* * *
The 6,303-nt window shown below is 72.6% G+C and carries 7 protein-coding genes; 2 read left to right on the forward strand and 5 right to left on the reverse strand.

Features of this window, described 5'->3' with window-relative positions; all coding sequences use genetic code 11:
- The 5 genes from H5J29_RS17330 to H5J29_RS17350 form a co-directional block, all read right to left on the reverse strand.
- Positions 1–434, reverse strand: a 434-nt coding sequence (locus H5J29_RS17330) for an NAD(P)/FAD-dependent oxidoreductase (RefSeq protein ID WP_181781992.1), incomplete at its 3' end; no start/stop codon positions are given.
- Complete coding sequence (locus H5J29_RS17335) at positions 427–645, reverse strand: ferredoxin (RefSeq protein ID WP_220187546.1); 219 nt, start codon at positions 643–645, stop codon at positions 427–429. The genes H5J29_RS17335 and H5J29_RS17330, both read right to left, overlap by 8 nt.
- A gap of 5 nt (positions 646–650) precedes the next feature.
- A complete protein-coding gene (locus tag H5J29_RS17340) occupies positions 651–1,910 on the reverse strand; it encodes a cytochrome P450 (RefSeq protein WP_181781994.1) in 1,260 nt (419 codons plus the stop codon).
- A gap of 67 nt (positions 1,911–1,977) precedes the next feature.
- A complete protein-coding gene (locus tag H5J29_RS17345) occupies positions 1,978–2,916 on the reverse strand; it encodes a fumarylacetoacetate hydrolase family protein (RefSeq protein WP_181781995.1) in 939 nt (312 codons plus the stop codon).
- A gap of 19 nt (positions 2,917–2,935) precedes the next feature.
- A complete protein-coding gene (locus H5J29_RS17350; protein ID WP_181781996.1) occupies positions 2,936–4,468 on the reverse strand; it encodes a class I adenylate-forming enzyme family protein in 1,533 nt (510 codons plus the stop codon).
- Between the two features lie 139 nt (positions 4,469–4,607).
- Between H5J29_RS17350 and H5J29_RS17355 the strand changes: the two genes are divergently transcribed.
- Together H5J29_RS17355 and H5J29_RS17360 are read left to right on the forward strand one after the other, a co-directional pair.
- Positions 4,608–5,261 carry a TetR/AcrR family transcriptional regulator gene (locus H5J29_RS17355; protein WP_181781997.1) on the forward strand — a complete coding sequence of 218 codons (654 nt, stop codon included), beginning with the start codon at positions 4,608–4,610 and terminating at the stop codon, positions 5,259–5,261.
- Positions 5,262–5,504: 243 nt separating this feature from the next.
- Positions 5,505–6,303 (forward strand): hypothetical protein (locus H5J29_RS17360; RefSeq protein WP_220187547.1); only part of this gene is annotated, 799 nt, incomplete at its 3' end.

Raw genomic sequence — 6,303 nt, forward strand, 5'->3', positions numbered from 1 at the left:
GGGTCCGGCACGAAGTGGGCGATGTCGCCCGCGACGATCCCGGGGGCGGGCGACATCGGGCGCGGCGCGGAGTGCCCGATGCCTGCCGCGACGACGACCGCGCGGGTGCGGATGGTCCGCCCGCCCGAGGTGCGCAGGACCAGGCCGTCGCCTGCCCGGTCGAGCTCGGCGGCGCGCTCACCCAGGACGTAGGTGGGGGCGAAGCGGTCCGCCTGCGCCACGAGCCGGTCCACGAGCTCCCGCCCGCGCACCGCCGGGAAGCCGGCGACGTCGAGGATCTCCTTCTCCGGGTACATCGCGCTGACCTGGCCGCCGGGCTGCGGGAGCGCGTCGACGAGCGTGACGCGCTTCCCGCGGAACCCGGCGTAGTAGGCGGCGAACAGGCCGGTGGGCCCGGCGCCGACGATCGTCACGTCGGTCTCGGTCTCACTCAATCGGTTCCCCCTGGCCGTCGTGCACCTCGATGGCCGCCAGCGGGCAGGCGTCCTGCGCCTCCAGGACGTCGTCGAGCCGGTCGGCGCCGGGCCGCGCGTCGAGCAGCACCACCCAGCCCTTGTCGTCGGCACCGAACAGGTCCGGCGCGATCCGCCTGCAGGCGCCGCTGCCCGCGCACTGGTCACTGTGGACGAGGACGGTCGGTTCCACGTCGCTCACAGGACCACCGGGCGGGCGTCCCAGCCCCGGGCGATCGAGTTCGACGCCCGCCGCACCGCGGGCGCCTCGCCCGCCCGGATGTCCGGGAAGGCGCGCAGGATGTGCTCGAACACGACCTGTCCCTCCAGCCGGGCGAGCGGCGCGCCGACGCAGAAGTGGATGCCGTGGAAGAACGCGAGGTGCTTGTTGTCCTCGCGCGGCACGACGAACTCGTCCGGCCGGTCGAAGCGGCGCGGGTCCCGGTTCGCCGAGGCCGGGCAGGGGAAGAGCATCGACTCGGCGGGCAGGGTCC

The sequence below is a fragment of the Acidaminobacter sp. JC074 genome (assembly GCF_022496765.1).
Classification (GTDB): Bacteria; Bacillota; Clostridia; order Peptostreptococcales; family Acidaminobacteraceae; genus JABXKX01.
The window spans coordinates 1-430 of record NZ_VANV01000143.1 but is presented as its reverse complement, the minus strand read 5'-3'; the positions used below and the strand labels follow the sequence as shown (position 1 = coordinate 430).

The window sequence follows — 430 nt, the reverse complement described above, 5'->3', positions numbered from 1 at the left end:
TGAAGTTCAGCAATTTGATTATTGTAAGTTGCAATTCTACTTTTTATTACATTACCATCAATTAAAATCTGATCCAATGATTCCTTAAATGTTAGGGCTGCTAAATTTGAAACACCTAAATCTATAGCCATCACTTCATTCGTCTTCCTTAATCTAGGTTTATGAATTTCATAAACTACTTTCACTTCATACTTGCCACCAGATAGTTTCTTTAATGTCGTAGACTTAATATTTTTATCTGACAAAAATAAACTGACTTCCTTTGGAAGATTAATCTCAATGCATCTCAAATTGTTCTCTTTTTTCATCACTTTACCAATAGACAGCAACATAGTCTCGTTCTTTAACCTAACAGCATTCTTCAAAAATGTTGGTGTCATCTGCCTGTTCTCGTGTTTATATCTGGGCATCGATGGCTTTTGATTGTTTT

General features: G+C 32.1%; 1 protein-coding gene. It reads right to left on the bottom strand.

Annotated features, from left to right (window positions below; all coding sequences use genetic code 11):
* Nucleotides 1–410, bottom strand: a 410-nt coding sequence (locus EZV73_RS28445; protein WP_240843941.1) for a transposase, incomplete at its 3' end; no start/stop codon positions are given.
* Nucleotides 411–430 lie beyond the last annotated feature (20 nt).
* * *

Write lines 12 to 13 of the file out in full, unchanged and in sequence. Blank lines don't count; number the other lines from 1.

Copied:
- Between the two features lie 139 nt (positions 4,469–4,607).
- Between H5J29_RS17350 and H5J29_RS17355 the strand changes: the two genes are divergently transcribed.